Vogue’s Book of Houses, Gardens, People was released in 1968, containing stories commissioned by Diana Vreeland. With photographs by Horst P Horst and texts by Valentine Lawford, it documented a particular time of glamour, and went on to define the idea of the coffee-table book. Among others, it featured the Roman palazzo of the artist Cy Twombly that was sparsely dotted with busts, statues, gilt armchairs and contemporary art – a mixture that made an impression on a 14-year-old Philip Clarke.
To be clear: Philip Clarke and Jane Wild don’t live in a Roman palazzo, but they do have some gilt furniture. Rather, they live in a 1920s house in Grey Lynn, Auckland, that has undergone a transformative renovation by architect Malcolm Walker, and they also have a collection of seemingly unrelated art and objects that come together into a cohesive whole.
Upstairs in the sitting room, New Zealand ceramic pieces by Richard Parker and Len Castle keep company with a modernist couch and low tables designed for the then Auckland Public Library and bought for a song. There are the gilt chairs, and there is a 19th-century urn that belonged to Clarke’s parents. Next to it, there’s a chair designed by Wild’s father, Allan Wild, for the first Group house in the 1950s. “That’s the modernist tradition I come from, very plain and minimal furniture,” she says. “It’s a famously uncomfortable and unstable chair, but it looks pretty good.”
Clarke’s upbringing was similarly modernist. “We were brought up being told that china cabinets were terrible,” he says, “so I think my interest in antiques is a bit of a rebellion. As a kid I was always interested in history.”
The couple moved to their bungalow about 12 years ago. The home was built in the 1920s by the Auckland City Council for workers, and previous owners had built an extension with a large pitched roof on the back for a kitchen and living spaces, with a studio above. This awkward addition was interrupted by a lightwell sitting square in the middle of the two structures, blocking the flow between the two.
To reach the new part of the house, you had to dog-leg through a living room, around the bathroom, out the original back door and down concrete steps into the kitchen. A separate staircase leading upstairs “just slid off to the side” from the dining room, says Walker. It was a poorly finished building with a mishmash of faux historic details. Despite the minuses, the house was far more accommodating of a family than their former inner-city apartment, and it came with a garden and views to the Waitākere Ranges. “We moved in here and just loved the outlook,” says Wild. “And we didn’t have the wherewithal to do much for quite a while.”
So they lived happily until the inherited kitchen whiteware stopped working, and the secondhand kitchen began to fall apart. They approached Walker with a brief that focused on the kitchen, followed by lesser priorities. “All we wanted was a kitchen that would work,” says Wild. “And we hoped we’d be able to undo the knot at the centre of the house.”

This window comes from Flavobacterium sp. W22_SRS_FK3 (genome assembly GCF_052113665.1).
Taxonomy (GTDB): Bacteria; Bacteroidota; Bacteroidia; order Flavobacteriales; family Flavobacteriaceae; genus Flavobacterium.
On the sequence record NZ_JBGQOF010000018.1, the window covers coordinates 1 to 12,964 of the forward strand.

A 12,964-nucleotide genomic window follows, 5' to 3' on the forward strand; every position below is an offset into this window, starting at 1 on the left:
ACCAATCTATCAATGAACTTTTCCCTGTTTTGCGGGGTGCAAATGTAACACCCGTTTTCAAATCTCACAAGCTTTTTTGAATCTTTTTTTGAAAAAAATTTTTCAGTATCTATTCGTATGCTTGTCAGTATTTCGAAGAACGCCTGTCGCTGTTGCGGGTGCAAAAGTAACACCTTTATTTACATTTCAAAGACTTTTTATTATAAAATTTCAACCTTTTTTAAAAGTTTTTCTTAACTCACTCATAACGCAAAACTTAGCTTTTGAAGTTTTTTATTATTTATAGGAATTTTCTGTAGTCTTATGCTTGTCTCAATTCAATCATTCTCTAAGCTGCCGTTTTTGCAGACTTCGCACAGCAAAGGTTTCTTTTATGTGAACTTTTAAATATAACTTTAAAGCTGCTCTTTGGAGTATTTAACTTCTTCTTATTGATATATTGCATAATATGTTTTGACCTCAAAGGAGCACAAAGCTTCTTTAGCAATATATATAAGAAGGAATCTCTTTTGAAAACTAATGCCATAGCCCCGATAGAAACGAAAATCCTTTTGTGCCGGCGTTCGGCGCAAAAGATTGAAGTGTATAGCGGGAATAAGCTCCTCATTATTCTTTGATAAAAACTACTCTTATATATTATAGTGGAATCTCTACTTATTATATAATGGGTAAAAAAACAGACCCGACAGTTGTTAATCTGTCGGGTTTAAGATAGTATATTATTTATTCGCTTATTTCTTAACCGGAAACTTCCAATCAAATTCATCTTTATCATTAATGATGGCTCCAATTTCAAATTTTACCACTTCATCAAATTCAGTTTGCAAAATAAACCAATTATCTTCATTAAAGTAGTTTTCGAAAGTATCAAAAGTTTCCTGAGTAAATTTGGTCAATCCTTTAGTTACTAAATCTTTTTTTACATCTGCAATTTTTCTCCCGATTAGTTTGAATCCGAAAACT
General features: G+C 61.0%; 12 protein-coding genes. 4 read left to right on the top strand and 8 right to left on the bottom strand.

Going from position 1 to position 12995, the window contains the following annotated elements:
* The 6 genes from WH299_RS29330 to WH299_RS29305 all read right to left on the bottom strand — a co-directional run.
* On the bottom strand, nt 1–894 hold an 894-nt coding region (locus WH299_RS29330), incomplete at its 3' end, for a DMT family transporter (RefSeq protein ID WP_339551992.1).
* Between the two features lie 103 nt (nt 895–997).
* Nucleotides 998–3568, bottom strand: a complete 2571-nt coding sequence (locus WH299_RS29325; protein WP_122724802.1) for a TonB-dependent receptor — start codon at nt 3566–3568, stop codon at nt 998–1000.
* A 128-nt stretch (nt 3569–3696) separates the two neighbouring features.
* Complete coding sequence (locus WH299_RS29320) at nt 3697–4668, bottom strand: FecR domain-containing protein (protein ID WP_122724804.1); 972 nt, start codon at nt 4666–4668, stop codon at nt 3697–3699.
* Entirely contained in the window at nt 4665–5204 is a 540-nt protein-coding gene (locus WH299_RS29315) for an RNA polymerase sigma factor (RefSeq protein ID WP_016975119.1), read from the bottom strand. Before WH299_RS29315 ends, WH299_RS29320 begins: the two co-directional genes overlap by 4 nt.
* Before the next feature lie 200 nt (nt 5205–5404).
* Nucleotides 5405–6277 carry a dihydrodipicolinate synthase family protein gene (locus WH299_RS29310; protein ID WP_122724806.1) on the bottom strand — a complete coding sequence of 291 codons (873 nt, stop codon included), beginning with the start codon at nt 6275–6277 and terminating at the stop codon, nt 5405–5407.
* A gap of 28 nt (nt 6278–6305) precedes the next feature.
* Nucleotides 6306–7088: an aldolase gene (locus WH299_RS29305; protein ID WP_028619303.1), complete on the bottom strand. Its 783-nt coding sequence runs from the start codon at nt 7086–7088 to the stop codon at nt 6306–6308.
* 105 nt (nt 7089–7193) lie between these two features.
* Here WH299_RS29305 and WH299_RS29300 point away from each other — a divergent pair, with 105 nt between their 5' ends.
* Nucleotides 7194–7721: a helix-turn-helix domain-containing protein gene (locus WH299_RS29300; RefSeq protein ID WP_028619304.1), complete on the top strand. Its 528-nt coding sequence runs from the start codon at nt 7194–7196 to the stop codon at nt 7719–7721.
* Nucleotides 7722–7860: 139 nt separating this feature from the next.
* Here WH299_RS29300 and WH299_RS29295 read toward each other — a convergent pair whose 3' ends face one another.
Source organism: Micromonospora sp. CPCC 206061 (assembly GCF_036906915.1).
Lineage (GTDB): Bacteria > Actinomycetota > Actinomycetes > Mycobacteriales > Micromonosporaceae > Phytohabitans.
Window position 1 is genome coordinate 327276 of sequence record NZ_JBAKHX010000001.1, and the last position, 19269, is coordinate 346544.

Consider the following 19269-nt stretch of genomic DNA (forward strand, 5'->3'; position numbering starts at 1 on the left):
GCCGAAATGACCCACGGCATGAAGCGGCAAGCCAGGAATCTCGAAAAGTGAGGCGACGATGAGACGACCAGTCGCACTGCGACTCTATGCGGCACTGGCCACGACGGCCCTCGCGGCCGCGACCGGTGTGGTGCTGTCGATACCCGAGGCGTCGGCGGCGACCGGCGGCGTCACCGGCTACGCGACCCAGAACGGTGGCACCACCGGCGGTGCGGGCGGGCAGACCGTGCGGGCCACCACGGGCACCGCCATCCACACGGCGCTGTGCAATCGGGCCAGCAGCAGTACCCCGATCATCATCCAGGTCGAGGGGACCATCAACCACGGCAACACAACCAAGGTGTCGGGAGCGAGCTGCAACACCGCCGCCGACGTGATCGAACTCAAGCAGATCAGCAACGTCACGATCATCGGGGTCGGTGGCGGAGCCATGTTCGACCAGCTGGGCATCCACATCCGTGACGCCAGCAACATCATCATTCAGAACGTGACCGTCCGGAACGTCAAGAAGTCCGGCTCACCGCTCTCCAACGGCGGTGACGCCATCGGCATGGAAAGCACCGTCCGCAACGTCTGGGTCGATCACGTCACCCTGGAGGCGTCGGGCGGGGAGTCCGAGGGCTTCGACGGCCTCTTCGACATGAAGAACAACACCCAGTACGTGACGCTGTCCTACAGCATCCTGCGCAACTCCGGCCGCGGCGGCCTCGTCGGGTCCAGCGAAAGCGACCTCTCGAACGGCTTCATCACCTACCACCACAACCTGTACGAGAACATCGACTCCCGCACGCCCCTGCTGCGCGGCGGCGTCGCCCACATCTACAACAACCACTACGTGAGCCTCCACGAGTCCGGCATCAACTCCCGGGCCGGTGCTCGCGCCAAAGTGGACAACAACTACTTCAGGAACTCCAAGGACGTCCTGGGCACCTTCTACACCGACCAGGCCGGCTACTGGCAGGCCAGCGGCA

Walker’s design was simple. The plan demolished the lightwell, shifted the bathroom to the left, and created a square opening at the end of the hall that connects the TV room with a new staircase leading up to the sitting room or down to the kitchen and dining area.
All three living spaces now connect to each other. Light floods the middle of the house from multiple directions, and there are sight lines through to other rooms and up the hall. “We were trying to connect upstairs with downstairs and the outside, because the back yard is fantastic,” says Walker.
Walker – who is known for his sensitive work with old houses – gave the new addition its own language, while still being kind to the original. There are white-painted battens on the ceiling, fine timber work on the stairs, and a full-height glass door into the library. But the couple also wanted to add colour, and after being talked out of painting all the doors different colours, Clarke suggested they paint the ceilings – an idea inspired by the interior designer Nanette Cameron’s black-painted ceiling in her dining room in Auckland in the 1970s. And Walker was okay with that.
In the original part of the house, the ceilings are predominantly a light pink, which makes you conscious of its gentle, diffuse presence. As you come down the hall and around the corner, a solid wall of bright pink runs from the top floor, through the hall and into the kitchen, wrapping the bathroom and throwing light around. The dining area is brown, an ideal backdrop for art. “I was keen on pink as an accent, because it’s loony. It fires colour everywhere,” says Walker, who learned about colour from interior designer Penny Vernon. “The thing about colour is not the colour, but where it goes and what it does.”
The moves might seem simple, but they’re expertly executed, and they pull the various parts of the house together. “Malcolm is very attentive to volume,” says Clarke. “It’s not just the floor plan. You get this sense, which we never had before, of drama. It was two buildings pushed together with a rudimentary connection – and now you have a space with wonderful light.”